Student loans will change in a big way in 2022.
Here’s what you need to know — and what it means for your student loans.
2022 will be a big year for your student loans. From student loan relief to potential student loan forgiveness, expect major changes for student loans. Here are 5 big changes to watch for in 2022:
1. Student loans will be paused for four months
For the first four months of 2022, federal student loan payments will be paused. This means that you won’t be required to make federal student loan payments until May 1, 2022. (Student loans are paused, but here’s 6 things to do now). With 0% interest rates, there also won’t be any new interest accrual on your federal student loans. Finally, if you have a student loan in default, you won’t face any collection or garnishment of wages or Social Security Checks. Importantly, this only applies to federal student loans, but you should continue to pay private student loans. That said, here’s why you should pay student loans even when they’re paused.
2. Student loans may get canceled
Student loans may get canceled in 2022. It’s a dream of progressives in Congress and student loan advocates everywhere. While there is no guarantee, President Joe Biden could cancel more student loans on a targeted basis. (Student loan borrowers will now get $15 billion of student loan cancellation). To date, Biden has canceled $12.7 billion of student loans since becoming president. While lower likelihood, Biden may enact wide-scale student loan cancellation of up $10,000 if Senate Majority Leader Chuck Schumer (D-NY) and Sen. Elizabeth Warren (D-MA) get their way. (Here’s a list of everyone who wants Biden to extend student loan relief). It’s also possible, although less likely, that Congress passes bipartisan legislation that provides additional student loan relief, which could include some student loan forgiveness. One thing is clear: don’t expect all your student loans to get canceled. It’s also possible that student loan forgiveness could be the reason that Democrats lose the midterm elections.
3. Student loan payments will be easier
In 2022, student loan payments will be easier. Biden and the US Department of Education are focused on making student loan payments simpler and less bureaucratic for student loan borrowers. To help student loan borrowers, Biden has extended student loan relief three times and also advised student loan borrowers to do these 3 things. Among other changes, Biden wants to make it easier to enroll in income-driven repayment plans such as IBR, PAYE, REPAYE and ICR. Biden also wants to provide more time to recertify discretionary income, and also wants to allow student loan borrowers to self-report income for Direct Loans. As a presidential candidate, Biden also proposed changing income-driven repayment plans so that your monthly student loan payment would be only 5% of discretionary income (rather than the current 10-20% of income).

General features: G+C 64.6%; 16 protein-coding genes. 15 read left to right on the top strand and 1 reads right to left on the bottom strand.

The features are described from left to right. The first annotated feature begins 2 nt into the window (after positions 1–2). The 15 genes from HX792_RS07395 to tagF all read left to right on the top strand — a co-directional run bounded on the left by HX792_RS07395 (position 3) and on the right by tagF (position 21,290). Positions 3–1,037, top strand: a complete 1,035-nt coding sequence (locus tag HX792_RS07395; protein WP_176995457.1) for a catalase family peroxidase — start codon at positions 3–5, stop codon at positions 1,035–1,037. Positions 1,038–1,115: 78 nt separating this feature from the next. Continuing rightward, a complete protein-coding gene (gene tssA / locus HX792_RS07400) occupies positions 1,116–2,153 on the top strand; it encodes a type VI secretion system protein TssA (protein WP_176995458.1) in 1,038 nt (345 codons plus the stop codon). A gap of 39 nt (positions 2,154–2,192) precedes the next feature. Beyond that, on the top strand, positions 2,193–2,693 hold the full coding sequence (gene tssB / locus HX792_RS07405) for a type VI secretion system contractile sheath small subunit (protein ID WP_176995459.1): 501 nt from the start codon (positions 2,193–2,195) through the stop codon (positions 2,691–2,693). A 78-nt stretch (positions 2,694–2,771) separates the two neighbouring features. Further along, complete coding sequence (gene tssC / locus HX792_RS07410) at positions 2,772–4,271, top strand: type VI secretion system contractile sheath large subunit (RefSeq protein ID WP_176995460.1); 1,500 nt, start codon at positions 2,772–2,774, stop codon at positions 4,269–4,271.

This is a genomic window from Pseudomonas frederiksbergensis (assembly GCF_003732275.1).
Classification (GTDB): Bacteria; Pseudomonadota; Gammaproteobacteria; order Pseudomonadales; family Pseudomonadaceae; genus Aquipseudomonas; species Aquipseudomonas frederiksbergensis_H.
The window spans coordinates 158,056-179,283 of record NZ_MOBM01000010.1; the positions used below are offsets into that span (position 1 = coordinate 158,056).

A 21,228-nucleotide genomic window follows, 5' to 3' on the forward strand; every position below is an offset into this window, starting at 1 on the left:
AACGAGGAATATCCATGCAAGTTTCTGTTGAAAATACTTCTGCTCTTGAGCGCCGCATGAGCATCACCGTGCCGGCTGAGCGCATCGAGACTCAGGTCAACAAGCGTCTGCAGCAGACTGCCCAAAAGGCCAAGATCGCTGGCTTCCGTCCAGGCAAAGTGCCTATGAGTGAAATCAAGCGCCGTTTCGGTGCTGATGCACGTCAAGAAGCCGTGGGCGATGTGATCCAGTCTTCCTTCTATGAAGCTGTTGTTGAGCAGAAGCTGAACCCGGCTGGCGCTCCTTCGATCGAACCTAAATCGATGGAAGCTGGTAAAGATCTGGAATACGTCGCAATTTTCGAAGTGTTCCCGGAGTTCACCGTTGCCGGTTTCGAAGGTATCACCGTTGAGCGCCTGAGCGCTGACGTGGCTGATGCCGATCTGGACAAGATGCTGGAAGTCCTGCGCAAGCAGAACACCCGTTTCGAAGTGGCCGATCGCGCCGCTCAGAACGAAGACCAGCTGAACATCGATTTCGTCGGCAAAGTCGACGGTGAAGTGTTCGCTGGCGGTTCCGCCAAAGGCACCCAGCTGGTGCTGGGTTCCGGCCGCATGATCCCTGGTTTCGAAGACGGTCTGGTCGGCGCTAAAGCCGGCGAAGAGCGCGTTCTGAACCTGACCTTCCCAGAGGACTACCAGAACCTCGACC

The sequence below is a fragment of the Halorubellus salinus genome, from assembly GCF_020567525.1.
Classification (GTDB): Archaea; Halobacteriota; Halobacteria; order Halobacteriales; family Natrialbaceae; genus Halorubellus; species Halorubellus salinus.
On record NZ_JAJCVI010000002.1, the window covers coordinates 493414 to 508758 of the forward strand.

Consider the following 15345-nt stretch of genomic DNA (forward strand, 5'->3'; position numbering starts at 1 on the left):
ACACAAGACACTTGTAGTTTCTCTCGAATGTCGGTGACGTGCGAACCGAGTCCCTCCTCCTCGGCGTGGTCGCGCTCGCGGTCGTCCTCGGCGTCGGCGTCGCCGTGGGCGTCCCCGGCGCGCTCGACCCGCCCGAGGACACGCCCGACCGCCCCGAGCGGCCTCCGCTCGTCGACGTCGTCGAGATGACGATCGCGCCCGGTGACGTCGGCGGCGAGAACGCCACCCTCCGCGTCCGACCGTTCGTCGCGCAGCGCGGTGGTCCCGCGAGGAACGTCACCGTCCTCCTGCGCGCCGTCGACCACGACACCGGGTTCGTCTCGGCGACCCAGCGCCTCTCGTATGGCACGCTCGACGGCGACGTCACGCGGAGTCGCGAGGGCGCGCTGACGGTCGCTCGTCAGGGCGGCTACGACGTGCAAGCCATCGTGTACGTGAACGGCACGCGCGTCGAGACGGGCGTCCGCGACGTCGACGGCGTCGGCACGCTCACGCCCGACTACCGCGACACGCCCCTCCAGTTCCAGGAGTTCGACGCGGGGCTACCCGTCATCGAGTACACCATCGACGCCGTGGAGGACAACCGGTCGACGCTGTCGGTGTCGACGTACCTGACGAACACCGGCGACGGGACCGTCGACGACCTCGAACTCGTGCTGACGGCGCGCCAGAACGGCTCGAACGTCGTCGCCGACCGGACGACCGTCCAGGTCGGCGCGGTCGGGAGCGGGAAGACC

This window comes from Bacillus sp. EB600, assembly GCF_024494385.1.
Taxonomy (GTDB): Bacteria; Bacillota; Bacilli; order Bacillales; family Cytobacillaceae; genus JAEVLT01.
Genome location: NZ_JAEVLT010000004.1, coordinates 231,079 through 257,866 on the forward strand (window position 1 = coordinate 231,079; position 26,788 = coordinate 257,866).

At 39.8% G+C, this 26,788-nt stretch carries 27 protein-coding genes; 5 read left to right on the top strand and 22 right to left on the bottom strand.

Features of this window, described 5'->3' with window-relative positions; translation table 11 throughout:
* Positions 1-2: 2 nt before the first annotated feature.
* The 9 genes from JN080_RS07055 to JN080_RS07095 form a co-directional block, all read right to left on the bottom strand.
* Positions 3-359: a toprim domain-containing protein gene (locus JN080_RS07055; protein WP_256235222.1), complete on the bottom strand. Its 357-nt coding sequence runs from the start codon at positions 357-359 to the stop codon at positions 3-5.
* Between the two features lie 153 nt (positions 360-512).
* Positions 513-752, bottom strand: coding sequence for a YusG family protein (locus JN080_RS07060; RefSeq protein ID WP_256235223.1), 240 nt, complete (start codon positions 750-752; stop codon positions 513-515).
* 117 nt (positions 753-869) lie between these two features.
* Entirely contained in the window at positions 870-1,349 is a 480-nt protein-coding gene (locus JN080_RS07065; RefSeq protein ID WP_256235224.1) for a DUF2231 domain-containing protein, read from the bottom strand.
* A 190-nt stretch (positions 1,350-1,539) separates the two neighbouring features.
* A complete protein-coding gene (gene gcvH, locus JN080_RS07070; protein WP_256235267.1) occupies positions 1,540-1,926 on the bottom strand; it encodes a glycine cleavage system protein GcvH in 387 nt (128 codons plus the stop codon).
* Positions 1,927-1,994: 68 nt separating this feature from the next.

4. Student loans will become more expensive
Expect student loans to become more expensive in 2022. (What higher interest rates mean for your student loans). Why? Interest rates are expected to rise this year. The Federal Reserve announced its intention to increase interest rates, and it could happen several times in 2022. This means that student loans could have higher interest rates too. Most current federal student loans won’t be impacted as they have fixed interest rates that won’t change. However, some older federal student loans have variable interest rates, which can change if interest rates are increased. Private student loans with variable interest rates also can change if rates are increased. Finally, if you plan to borrow a new federal student loan in 2022, it could have a higher interest rate if the Fed raises rates in early 2022.
5. Student loans can be refinanced to historically low rates
Student loans can be refinanced now at historically low rates. That’s good news for student loan borrowers who want a lower interest rate, lower monthly payment or both. Rates start as low as 1.74%.
This student loan refinancing calculator shows you how much money you can save.
With student loan refinancing, you can choose a fixed or variable interest rate as well as a 5 to 20 year student loan repayment term. You can refinance private or federal student loans, or both. If you think you’ll need federal benefits like forbearance, deferment, income-driven repayment or public service loan, for example, you’ll want to keep your federal loans and only refinance private loans. That said, if you’re more focused on saving money and paying student loans faster, then student loan refinancing can help you save up to thousands or tens of thousands of dollars depending on your student loan balance.
Here are some popular ways to save money and pay off student loans:
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